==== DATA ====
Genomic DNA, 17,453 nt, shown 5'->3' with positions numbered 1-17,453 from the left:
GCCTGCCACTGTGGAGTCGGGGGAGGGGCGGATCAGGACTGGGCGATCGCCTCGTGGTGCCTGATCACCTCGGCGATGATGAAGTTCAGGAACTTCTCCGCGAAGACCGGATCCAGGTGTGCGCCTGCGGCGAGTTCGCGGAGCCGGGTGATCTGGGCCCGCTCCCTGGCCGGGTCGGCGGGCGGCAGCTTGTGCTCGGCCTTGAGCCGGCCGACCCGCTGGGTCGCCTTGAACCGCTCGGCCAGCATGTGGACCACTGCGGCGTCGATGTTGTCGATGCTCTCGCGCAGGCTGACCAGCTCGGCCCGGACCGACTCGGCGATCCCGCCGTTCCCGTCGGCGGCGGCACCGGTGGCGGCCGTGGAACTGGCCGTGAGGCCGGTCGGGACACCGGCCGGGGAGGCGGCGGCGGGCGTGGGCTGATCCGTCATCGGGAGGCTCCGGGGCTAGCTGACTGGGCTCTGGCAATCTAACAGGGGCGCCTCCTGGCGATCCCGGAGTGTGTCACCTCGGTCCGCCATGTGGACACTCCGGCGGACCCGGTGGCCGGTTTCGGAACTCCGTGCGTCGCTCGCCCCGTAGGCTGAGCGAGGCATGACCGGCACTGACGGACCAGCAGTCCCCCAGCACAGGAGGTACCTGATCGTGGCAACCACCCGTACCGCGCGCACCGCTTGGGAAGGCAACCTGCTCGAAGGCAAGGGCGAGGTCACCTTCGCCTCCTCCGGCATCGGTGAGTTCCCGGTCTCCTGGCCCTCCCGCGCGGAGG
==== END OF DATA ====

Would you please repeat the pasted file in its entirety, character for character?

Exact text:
Genomic DNA, 17,453 nt, shown 5'->3' with positions numbered 1-17,453 from the left:
GCCTGCCACTGTGGAGTCGGGGGAGGGGCGGATCAGGACTGGGCGATCGCCTCGTGGTGCCTGATCACCTCGGCGATGATGAAGTTCAGGAACTTCTCCGCGAAGACCGGATCCAGGTGTGCGCCTGCGGCGAGTTCGCGGAGCCGGGTGATCTGGGCCCGCTCCCTGGCCGGGTCGGCGGGCGGCAGCTTGTGCTCGGCCTTGAGCCGGCCGACCCGCTGGGTCGCCTTGAACCGCTCGGCCAGCATGTGGACCACTGCGGCGTCGATGTTGTCGATGCTCTCGCGCAGGCTGACCAGCTCGGCCCGGACCGACTCGGCGATCCCGCCGTTCCCGTCGGCGGCGGCACCGGTGGCGGCCGTGGAACTGGCCGTGAGGCCGGTCGGGACACCGGCCGGGGAGGCGGCGGCGGGCGTGGGCTGATCCGTCATCGGGAGGCTCCGGGGCTAGCTGACTGGGCTCTGGCAATCTAACAGGGGCGCCTCCTGGCGATCCCGGAGTGTGTCACCTCGGTCCGCCATGTGGACACTCCGGCGGACCCGGTGGCCGGTTTCGGAACTCCGTGCGTCGCTCGCCCCGTAGGCTGAGCGAGGCATGACCGGCACTGACGGACCAGCAGTCCCCCAGCACAGGAGGTACCTGATCGTGGCAACCACCCGTACCGCGCGCACCGCTTGGGAAGGCAACCTGCTCGAAGGCAAGGGCGAGGTCACCTTCGCCTCCTCCGGCATCGGTGAGTTCCCGGTCTCCTGGCCCTCCCGCGCGGAGG